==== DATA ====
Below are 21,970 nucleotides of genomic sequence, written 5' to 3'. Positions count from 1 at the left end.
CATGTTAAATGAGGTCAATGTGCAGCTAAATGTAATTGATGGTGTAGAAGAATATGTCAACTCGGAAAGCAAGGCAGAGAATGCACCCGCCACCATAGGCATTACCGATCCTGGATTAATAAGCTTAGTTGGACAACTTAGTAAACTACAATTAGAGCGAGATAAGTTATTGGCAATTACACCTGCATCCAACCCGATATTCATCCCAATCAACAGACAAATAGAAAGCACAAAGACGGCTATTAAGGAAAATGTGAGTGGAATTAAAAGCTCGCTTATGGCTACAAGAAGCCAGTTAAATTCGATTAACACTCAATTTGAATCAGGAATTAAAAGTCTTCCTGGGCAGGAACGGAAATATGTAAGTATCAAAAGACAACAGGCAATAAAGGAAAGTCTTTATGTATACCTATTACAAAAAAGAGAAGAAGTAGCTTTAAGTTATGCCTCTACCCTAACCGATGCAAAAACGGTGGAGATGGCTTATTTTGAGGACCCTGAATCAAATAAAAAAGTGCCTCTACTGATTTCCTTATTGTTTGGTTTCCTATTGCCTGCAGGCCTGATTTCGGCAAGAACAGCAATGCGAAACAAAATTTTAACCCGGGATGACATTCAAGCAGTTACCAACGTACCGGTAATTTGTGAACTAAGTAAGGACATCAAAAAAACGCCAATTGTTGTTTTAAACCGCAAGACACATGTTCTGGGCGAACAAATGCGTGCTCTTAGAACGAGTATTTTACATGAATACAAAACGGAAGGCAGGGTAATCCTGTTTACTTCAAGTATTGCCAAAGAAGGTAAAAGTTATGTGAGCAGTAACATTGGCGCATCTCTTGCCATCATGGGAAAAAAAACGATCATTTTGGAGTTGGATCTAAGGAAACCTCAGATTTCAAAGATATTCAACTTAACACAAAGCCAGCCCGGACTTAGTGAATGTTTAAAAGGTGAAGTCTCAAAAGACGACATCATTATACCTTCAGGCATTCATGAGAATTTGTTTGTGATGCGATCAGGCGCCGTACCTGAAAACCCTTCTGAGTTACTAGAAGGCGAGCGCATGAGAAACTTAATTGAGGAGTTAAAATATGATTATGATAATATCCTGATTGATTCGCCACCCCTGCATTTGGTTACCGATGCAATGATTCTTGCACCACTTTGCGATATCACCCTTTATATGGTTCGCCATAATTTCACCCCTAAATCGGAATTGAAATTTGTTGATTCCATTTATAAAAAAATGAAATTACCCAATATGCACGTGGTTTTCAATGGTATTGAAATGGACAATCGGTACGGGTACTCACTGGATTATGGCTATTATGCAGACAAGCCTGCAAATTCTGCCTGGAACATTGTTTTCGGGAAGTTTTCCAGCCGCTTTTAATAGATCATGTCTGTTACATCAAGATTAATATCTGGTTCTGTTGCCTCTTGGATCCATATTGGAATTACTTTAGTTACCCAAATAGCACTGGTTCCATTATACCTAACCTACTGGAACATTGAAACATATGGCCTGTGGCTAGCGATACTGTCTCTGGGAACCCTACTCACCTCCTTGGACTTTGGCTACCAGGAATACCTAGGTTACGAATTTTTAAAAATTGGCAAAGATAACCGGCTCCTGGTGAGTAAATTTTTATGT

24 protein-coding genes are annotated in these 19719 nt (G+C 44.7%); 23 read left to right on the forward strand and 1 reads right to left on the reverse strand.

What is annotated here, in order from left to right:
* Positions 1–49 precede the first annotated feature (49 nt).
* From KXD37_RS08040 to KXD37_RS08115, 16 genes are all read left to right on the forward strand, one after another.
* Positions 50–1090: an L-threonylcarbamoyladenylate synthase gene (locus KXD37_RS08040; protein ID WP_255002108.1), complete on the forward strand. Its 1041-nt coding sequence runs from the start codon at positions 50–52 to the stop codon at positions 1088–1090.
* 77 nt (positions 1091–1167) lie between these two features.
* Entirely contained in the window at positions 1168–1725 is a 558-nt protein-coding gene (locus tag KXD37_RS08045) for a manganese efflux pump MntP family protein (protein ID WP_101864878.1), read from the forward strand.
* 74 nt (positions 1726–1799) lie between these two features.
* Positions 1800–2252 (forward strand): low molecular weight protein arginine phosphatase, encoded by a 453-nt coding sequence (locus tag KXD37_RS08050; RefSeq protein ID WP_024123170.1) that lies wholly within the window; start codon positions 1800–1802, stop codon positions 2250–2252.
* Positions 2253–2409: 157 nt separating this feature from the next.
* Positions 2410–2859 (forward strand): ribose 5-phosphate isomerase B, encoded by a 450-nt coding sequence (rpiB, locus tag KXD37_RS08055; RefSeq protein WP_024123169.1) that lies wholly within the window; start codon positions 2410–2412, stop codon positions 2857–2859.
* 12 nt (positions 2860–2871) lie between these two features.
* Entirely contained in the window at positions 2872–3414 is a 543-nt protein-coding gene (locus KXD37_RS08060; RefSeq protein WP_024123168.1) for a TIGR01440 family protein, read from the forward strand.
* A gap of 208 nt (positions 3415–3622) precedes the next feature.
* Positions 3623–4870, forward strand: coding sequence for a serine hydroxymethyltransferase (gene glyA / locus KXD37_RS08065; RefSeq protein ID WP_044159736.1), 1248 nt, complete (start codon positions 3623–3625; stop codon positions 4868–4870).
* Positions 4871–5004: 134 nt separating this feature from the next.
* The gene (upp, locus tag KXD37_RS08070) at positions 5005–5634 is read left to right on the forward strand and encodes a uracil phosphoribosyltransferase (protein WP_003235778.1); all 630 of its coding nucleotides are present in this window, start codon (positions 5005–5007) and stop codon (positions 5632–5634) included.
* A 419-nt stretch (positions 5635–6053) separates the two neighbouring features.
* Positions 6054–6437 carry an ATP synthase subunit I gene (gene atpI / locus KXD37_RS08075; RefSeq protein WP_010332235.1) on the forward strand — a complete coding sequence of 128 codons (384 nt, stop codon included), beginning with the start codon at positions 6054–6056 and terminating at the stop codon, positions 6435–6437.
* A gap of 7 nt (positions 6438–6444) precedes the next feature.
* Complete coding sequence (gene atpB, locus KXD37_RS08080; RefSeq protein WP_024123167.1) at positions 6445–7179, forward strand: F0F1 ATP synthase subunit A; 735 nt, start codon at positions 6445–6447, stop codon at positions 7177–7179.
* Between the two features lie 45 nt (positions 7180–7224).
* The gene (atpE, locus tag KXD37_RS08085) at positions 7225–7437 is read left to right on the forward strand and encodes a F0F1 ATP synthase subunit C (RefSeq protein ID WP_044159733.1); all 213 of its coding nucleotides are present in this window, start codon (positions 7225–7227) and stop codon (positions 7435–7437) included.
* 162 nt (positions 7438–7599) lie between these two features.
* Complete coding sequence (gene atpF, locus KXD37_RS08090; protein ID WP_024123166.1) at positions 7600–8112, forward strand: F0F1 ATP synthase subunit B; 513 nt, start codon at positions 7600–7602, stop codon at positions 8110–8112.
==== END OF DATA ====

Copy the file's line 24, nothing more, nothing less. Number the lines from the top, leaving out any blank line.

* Between the two features lie 45 nt (positions 7180–7224).